Mike Zaccardi, CFA, CMT

Natural gas: The prompt-month was higher early last week, above $1.70, but then fell steadily to Friday’s July contract expiration. 25-year lows were reached on Thursday and Friday before a little late buying Friday afternoon on light volume led to a settle near $1.50. The week’s low tick was $1.432 – you have to go back to August 1995 to find a price beneath it for the continuous prompt-month. Cash prices were near $1.30-$1.40 at times for next-day spot markets – the lowest since December 1998. Adjust these numbers for inflation, and it’s the equivalent of about $0.75 compared to the mid-1990s – meaning $1.50 today has the same purchasing power at $0.75 then.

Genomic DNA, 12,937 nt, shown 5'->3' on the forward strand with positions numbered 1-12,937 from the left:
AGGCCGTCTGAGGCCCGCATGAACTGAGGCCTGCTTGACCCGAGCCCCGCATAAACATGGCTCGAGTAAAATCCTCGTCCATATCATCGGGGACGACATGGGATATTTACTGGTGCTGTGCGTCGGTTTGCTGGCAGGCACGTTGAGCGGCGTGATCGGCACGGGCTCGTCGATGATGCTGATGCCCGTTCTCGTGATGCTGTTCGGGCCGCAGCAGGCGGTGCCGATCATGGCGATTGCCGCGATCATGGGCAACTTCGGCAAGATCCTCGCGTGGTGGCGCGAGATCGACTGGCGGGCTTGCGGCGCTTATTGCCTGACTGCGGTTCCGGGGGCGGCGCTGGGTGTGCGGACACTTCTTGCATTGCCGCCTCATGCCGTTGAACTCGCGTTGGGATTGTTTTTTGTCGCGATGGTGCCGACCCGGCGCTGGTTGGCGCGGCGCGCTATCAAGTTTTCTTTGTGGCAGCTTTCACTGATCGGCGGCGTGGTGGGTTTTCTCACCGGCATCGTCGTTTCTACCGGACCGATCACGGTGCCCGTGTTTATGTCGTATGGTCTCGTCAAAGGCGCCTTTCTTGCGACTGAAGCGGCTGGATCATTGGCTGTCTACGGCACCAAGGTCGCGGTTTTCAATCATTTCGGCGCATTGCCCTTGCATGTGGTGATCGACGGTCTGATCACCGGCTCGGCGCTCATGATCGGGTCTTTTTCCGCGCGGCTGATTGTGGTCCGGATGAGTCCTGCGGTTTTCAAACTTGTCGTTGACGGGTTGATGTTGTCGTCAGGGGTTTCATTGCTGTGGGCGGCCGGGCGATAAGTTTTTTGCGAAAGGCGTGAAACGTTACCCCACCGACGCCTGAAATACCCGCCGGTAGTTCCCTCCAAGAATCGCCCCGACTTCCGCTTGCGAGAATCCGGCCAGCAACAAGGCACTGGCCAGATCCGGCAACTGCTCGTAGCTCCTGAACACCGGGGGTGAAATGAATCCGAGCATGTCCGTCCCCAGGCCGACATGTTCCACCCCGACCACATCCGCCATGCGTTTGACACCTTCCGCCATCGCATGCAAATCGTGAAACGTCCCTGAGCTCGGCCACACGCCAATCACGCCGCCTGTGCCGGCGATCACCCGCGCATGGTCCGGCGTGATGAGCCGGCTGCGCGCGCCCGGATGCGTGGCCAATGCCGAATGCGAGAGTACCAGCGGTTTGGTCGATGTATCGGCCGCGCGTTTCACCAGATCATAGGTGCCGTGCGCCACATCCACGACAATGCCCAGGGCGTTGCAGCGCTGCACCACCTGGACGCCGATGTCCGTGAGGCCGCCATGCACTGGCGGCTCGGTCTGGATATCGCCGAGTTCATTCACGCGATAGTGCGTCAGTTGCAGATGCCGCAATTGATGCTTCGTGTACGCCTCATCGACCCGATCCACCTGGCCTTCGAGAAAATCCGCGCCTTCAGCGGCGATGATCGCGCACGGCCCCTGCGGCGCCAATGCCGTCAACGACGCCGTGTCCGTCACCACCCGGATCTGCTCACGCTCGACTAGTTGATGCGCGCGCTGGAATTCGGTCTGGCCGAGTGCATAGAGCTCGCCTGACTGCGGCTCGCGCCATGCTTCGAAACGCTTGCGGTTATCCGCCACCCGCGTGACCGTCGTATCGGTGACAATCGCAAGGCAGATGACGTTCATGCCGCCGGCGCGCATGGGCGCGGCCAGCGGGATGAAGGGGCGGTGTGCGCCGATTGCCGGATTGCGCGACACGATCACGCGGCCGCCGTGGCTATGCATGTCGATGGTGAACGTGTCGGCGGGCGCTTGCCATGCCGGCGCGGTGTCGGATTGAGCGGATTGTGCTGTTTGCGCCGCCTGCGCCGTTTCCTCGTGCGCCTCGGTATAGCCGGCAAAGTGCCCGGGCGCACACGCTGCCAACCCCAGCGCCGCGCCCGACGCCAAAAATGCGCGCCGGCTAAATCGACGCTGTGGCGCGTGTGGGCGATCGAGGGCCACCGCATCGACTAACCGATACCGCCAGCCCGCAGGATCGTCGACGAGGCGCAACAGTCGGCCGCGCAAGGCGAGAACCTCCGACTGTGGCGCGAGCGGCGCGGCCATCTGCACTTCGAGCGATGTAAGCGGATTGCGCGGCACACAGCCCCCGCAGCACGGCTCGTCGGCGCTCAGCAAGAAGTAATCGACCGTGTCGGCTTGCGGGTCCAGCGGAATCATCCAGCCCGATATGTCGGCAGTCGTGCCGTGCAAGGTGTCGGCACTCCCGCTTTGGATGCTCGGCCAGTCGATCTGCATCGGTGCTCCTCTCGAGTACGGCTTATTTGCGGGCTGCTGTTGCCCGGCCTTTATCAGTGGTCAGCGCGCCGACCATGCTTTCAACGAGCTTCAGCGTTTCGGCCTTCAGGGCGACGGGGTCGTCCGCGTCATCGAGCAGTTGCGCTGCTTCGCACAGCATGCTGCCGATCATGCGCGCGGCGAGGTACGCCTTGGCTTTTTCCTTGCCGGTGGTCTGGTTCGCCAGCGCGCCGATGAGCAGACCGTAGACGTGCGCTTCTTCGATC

EIA Weekly Natural Gas Storage Report: Last week, the EIA reported a build of 120 Bcf for the week-ending June 19. Consensus was +105 Bcf with a forecast range of 100 to 114. ICE futures trading had indicated an increase of 112 Bcf. The year-ago build was 103 Bcf and the 5-yr average was 87 Bcf. Storage is now 3.012 Tcf, 34% above a year ago and 18% above the 5-yr average. The natural gas seasonal injection running total is +1026 Bcf vs the 5yr avg of +852.

Oil: Oil prices spiked to $41.63 at the high last week, but then eased back to $37 by Thursday and Friday. Inventories are at record levels, but prices continue to hang in there. It’s been a wild ride from negative $40 two months ago to positive $40 today. The entire oil curve is in the upper $30s to low $40s as the market has normalized in a big way. Energy equities have benefited – the best performing sector since the March 23 low in the stock market. In general, the better the economy, the higher oil prices can go – and the lower natural gas prices may fall.

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